Monday, July 12, 2004

Secondhand books online - damaging the publishing industry?

Via Confessions of an Idiosyncratic Mind, this report from the NY Times (registration required, I'm afraid), about the effect of online used book sales (especially through Amazon and e-bay) on new book sales. You hear these sort of complaints about secondhand books from the book industry from time to time, and as a regular buyer of secondhand books in shops and online, my response is not sympathetic. All secondhand books have been new books, and why shouldn't the owners of said books get rid of them when they don't want them any more, so other readers can appreciate them? When I was a student I couldn't afford to buy new books very often at all: secondhand books and their sellers were a lifeline. And, OK, I still don't buy that much new fiction, it has to be said (and hardbacks hardly ever); there have only ever been a handful of authors I'd rush out to buy as soon as their latest offering appears in the shops.

It's possible that Amazon in particular - since you can see the availability of secondhand copies right next to the new ones - is making inroads into new book business. But surely this can only go so far, since there will always tend to be a limited number of secondhand copies available (unless a book is so bad or dull that the buyers of the new copies can't wait to get rid of it, I suppose... in which case the secondhand market is hardly the problem). And I don't know about anyone else, but my secondhand book buying falls into certain patterns that are not exactly the same as my new book habits. When I buy a secondhand book, it is often NOT simply the case that I'd have bought a new copy if the used one hadn't been available. Sometimes it's because a book is out of print. Sometimes, well, it's there on the shelf, I sort of like it, I don't know if I'll ever read it, but at that price it won't matter, will it... Sometimes I just want a cheap trashy book to read on the train. Sometimes I get a duplicate just because I like the cover on an older edition (it's true!). And sometimes it's because I'm trying a new author - and if I like it enough, I may well buy new in future (and similarly with library books, incidentally). But it never seems to occur to the book industry that secondhand book buying could act as a stimulant to new sales.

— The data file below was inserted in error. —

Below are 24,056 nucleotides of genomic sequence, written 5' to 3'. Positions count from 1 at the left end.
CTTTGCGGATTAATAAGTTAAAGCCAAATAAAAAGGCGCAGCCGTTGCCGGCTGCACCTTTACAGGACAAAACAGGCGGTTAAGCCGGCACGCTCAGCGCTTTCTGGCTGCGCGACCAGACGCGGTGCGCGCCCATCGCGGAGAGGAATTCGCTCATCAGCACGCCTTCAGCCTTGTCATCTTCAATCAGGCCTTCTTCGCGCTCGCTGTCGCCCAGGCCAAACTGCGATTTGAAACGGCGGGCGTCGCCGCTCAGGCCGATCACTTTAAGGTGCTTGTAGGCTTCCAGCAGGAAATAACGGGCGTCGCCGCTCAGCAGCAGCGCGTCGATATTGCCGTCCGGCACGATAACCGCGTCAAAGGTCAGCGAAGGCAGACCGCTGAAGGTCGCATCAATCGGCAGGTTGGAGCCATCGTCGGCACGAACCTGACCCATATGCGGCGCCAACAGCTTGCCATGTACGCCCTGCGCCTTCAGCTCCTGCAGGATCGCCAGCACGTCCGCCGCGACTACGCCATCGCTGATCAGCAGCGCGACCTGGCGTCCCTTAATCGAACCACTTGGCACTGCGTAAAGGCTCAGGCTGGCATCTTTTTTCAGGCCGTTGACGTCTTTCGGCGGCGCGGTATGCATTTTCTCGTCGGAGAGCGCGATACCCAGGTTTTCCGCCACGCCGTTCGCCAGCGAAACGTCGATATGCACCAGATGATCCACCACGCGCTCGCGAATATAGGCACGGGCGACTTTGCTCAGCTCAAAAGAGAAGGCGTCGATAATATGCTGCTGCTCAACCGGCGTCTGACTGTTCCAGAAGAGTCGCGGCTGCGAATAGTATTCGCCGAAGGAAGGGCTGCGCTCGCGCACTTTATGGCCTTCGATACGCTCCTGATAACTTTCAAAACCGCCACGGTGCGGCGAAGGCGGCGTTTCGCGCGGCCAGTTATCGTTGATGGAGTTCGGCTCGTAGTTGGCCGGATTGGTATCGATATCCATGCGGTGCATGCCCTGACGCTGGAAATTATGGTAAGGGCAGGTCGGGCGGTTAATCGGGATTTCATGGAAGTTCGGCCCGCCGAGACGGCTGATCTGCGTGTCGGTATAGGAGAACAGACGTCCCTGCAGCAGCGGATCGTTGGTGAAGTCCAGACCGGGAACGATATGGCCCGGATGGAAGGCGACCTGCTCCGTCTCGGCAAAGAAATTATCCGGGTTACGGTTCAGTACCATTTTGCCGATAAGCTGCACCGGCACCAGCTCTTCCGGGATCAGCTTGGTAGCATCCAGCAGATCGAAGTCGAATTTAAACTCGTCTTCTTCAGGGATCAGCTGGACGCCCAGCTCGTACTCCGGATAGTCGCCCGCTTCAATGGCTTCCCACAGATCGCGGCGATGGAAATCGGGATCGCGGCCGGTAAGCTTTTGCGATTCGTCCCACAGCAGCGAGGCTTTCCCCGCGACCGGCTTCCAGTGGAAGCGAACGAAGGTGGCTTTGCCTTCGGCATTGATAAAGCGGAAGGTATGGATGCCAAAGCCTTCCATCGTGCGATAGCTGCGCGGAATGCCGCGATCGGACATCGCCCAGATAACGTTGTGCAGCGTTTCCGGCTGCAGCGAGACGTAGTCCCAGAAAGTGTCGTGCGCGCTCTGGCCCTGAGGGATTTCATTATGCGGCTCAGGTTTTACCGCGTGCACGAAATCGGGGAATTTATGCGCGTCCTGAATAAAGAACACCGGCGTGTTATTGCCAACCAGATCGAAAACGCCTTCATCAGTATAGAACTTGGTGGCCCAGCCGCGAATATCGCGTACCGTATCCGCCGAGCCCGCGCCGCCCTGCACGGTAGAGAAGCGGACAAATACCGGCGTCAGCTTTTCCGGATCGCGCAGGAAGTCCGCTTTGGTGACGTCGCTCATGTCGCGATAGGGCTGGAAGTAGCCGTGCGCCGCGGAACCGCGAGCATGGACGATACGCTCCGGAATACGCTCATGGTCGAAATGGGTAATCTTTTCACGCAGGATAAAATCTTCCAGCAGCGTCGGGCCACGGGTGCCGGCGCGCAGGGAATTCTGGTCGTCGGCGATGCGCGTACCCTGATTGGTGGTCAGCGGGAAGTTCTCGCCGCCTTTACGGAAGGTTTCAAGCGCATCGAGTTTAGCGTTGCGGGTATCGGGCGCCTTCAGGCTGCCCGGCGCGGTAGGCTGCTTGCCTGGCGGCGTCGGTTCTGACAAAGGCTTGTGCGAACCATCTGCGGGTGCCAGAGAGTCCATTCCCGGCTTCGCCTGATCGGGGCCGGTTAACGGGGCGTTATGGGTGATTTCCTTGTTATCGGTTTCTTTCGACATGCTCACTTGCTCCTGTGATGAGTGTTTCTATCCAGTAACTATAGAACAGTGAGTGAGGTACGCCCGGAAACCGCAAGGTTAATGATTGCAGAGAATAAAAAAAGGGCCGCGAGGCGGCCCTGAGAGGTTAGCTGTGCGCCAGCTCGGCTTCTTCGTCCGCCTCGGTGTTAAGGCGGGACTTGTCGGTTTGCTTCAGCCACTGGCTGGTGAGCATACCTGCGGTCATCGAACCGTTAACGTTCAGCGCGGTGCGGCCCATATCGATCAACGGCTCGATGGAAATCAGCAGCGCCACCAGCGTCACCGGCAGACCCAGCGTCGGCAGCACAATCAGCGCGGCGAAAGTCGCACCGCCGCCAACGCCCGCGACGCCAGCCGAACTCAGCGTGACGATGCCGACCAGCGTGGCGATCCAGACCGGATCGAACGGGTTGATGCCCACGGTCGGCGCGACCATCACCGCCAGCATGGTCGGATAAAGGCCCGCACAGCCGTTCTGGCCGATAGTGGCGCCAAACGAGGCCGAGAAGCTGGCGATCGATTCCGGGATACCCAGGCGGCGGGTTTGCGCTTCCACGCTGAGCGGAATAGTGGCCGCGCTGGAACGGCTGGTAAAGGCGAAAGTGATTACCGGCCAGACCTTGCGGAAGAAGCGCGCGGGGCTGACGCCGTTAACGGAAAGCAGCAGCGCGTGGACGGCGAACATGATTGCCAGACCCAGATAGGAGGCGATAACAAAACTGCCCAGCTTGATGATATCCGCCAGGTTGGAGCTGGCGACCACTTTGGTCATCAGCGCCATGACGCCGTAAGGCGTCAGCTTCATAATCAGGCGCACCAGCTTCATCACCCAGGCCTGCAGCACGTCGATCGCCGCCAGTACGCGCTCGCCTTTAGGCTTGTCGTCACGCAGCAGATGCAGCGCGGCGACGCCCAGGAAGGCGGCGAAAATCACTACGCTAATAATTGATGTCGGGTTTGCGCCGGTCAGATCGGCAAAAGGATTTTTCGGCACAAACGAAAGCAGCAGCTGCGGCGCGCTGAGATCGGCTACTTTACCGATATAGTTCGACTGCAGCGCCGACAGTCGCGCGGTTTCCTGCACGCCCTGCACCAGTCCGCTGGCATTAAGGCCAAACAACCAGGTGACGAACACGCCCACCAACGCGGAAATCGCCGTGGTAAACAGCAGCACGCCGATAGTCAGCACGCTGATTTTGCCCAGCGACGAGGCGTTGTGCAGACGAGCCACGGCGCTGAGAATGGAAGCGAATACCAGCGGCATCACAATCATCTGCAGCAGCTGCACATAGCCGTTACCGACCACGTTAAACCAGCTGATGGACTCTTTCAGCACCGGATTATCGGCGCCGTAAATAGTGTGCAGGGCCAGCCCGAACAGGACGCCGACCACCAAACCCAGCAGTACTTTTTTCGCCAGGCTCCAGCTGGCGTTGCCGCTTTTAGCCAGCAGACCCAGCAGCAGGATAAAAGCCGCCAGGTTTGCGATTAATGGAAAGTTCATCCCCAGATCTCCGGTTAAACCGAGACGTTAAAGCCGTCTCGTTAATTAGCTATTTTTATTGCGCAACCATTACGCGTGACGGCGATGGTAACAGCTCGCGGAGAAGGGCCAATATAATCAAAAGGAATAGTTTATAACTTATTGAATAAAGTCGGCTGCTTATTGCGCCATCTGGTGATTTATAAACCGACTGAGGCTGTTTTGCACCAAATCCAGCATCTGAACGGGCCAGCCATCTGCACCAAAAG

Have there ever been any studies of secondhand book buying? I'd love to know.

No comments:

Post a Comment

Note: Only a member of this blog may post a comment.